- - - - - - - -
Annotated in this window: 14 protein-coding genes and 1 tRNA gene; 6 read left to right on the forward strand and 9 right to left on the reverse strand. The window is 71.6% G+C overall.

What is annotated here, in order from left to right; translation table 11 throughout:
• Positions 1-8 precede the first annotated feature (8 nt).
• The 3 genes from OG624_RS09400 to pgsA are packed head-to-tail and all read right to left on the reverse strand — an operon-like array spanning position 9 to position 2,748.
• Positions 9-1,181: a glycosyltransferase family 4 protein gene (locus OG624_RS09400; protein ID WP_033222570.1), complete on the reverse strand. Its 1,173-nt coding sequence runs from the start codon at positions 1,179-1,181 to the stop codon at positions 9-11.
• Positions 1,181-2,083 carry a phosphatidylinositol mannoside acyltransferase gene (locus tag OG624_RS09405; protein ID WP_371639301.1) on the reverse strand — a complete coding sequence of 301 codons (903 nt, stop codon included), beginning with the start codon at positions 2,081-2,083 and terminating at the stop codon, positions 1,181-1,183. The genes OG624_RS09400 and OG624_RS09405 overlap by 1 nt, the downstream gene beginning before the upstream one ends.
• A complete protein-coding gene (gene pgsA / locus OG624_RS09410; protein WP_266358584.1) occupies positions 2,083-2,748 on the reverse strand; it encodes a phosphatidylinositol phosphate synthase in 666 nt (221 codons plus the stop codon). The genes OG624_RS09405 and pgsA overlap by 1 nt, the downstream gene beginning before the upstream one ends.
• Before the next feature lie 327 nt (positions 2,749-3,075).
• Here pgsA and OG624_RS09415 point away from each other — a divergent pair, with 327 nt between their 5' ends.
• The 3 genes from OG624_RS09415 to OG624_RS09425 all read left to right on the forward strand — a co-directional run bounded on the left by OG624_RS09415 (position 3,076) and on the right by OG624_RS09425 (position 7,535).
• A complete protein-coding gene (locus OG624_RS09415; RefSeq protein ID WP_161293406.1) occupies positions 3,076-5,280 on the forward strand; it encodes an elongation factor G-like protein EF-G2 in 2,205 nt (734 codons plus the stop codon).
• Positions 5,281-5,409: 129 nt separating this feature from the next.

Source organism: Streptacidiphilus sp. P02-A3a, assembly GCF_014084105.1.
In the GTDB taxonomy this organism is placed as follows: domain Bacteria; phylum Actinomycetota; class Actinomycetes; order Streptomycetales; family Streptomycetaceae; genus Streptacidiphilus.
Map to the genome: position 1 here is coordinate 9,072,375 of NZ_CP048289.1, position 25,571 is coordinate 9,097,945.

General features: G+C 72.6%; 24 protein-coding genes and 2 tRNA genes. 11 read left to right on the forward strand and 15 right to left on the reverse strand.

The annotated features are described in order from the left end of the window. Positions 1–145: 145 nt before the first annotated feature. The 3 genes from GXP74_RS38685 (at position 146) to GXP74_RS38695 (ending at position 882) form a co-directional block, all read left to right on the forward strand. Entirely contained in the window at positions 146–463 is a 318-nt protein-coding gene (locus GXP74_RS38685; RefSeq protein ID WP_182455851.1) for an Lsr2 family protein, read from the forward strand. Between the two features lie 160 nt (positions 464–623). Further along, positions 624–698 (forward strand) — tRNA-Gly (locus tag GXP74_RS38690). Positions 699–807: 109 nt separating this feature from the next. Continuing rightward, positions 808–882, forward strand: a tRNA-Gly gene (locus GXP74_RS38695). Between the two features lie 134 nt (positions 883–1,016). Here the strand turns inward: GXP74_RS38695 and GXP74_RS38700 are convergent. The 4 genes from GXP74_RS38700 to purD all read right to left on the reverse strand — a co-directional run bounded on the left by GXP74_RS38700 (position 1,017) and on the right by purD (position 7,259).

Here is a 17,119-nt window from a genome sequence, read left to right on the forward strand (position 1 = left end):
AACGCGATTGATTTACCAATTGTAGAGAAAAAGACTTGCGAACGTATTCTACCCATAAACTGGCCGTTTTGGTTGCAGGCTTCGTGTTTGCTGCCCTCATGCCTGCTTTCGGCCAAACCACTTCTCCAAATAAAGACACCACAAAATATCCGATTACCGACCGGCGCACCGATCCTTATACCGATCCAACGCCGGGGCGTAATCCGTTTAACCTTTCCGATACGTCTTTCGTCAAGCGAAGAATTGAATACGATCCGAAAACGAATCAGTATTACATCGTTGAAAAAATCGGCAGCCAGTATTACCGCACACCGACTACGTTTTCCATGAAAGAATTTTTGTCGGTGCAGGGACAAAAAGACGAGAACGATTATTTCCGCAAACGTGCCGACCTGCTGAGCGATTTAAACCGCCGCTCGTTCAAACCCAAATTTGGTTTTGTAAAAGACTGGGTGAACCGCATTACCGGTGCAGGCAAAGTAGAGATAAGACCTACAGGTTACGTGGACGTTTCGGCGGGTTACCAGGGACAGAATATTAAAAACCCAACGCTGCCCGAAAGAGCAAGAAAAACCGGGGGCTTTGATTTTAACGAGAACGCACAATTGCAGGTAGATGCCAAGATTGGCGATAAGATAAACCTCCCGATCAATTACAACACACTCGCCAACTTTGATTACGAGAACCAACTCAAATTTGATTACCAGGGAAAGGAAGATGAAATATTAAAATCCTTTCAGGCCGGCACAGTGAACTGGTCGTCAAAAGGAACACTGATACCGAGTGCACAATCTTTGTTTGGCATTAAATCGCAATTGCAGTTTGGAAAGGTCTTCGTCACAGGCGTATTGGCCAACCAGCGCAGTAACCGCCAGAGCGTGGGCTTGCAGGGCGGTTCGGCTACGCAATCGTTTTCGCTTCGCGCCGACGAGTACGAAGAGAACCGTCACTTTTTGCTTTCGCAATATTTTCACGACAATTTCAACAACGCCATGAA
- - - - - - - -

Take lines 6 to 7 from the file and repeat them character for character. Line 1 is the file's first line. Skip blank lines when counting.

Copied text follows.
• Positions 1,181-2,083 carry a phosphatidylinositol mannoside acyltransferase gene (locus tag OG624_RS09405; protein ID WP_371639301.1) on the reverse strand — a complete coding sequence of 301 codons (903 nt, stop codon included), beginning with the start codon at positions 2,081-2,083 and terminating at the stop codon, positions 1,181-1,183. The genes OG624_RS09400 and OG624_RS09405 overlap by 1 nt, the downstream gene beginning before the upstream one ends.
• A complete protein-coding gene (gene pgsA / locus OG624_RS09410; protein WP_266358584.1) occupies positions 2,083-2,748 on the reverse strand; it encodes a phosphatidylinositol phosphate synthase in 666 nt (221 codons plus the stop codon). The genes OG624_RS09405 and pgsA overlap by 1 nt, the downstream gene beginning before the upstream one ends.